Nepal is a country rich in cultural heritages. A wide variety in cultural heritages and practices can be observed in Nepal. The cultural diversity of Nepal has been an area of interest to sociologists and anthropologists throughout the world. The culture of Nepal remained largely unexplored during the Rana regime. In the earlier days, the works of Kirk Patrick, Hamilton, Sir Guiessepe were a few that accounted on the basic cultural practices in Nepal. It was only after 1950 that the real revolution in cultural studies began in Nepal. Since then, Nepal has attracted sociologists and anthropologists from all over the world and is a fertile land for the study of a wide variety of cultural practices and people of different ethnicities.

From food to dresses and from languages to norms of behaviors, Nepal has its own unique blend of culture, formed and refined by hundreds of generations. Food, clothing, literature, dance, folk music etc. are all culturally classified. Each culture has its own unique history and practices. Take for example the Newari Culture of Kathmandu. The Newars are among the oldest living residents of Kathmandu and have their unique dress codes, foods, festivals etc. The festivals of Indra Jatra, Gai Jatra etc. represent a unique blend of dresses, food, folk songs and music that are the cultural assets of the Newari people. On the other hand, if we look at the Tharu community that mainly dwells in the Terai region of Nepal, we can find a unique set of practices in dance, food, music etc.

Nepalese are very hospitable people as evident from their well spoken behavior and openness towards guests. The Nepalese people believe in “Atithi Devo Bhawa”, which means guests are forms of God. Guided by this principle, the Nepalese people make great hosts and treat foreigners with utmost respect.

Majority of Nepalese are Hindu. Hindu religion is the lifeblood of Nepali lifestyle and culture and many cultural traits are based on the religion. Besides Hindu, Buddhists also constitute majority of the population in Nepal. It can be said that religion in Nepal is an amalgamation of Hindu and Buddhist beliefs.

Nepal’s unique style in art and architecture has gained worldwide attention and applause. The carvings found on the walls of the temples, the statues of the Gods and deities, and the stone monuments show the artistically rich craftsmanship of Nepalese artists. Many of Nepal’s religious heritages are enriched with wall carvings and intricately carved statues that date back hundreds of years and some even thousands.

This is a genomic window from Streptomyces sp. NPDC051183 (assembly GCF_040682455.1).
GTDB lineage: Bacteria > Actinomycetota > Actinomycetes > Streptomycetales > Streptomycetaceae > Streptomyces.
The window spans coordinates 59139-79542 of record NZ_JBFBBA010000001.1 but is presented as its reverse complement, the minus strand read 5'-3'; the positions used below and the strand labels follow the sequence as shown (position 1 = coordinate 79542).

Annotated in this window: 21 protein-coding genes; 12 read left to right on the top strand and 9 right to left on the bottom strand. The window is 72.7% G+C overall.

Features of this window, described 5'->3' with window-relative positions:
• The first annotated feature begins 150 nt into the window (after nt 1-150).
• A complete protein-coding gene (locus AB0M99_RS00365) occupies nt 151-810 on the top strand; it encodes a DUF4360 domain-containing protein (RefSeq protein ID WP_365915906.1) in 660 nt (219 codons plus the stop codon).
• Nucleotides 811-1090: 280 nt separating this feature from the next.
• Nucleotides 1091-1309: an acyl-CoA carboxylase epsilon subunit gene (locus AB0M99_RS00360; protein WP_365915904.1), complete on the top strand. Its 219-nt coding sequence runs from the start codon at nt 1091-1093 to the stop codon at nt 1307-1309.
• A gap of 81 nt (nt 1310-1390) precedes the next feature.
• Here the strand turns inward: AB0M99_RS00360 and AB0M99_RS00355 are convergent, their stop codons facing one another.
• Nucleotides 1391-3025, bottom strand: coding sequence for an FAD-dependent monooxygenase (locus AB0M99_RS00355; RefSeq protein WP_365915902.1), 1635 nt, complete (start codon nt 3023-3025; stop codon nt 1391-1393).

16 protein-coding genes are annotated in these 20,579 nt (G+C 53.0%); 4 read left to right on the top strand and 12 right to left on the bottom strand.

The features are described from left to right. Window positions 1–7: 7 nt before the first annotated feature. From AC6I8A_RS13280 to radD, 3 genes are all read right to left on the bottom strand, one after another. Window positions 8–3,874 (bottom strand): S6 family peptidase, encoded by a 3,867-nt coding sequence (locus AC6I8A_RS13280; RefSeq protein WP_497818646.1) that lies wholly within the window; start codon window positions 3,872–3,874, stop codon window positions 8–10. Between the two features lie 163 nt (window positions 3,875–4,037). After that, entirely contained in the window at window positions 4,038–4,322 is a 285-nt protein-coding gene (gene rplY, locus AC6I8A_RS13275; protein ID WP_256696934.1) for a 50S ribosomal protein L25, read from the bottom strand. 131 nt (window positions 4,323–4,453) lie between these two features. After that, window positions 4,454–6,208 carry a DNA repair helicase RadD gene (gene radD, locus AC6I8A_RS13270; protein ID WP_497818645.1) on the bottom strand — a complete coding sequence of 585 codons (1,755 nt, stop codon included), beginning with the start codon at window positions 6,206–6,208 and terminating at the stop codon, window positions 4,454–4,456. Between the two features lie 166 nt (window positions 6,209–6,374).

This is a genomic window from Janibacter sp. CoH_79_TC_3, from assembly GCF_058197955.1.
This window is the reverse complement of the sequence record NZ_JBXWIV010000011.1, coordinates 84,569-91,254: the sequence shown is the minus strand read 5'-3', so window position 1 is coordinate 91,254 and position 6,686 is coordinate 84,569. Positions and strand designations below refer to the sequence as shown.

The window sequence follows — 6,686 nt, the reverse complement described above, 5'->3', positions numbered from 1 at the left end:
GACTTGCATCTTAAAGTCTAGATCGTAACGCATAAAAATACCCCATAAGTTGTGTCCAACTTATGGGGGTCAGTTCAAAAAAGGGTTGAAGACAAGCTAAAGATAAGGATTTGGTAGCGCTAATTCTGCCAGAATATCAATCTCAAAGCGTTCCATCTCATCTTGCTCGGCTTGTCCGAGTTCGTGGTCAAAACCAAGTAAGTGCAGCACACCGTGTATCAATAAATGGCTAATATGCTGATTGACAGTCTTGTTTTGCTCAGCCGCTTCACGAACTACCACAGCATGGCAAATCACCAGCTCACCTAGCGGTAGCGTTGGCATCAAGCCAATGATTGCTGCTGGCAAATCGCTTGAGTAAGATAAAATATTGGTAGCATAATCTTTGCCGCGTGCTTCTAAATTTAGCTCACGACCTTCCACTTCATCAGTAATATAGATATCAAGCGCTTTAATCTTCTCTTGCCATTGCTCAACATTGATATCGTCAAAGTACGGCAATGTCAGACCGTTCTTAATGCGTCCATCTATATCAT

The people of Nepal celebrate numerous festivals and the celebration varies by castes and ethnicities. However, Dashain and Tihar are the grandest of all festivals and most of the people following the Hindu religion celebrate these, regardless of caste or ethnicities. Other festivals like Maha Shivaratri, Holi etc. are also largely observed.

There are very less countries in the world where such a wide diversity in language is be seen. From the Newar community to the Gurung and from the Rai to the Chepang, all speak their own languages amongst themselves. On the other hand, in the Terai region languages like Maithili, Bhojpuri and Awadhi are spoken by most of the people. But even so, Nepali language is spoken by most of the Nepali people and it stands as the national language and signifies the linguistic integrity of the Nepalese.


The cultural practices of Nepali people are being increasingly influenced by the western culture. Due to globalization and popular culture, Nepalese have taken to embracing the trends in western culture. This practice has alarmingly depleted the inclination towards the original culture. From food to costumes, all elements of national culture have been more or less effected by the foreign culture. But in spite of that, the core of our culture is still rich and preserved.

All in all, Nepal is a blend of multitude of cultural practices and people of various ethnicities. If you want to plunge yourself in the richness of Nepali culture, you will be amazed to no end.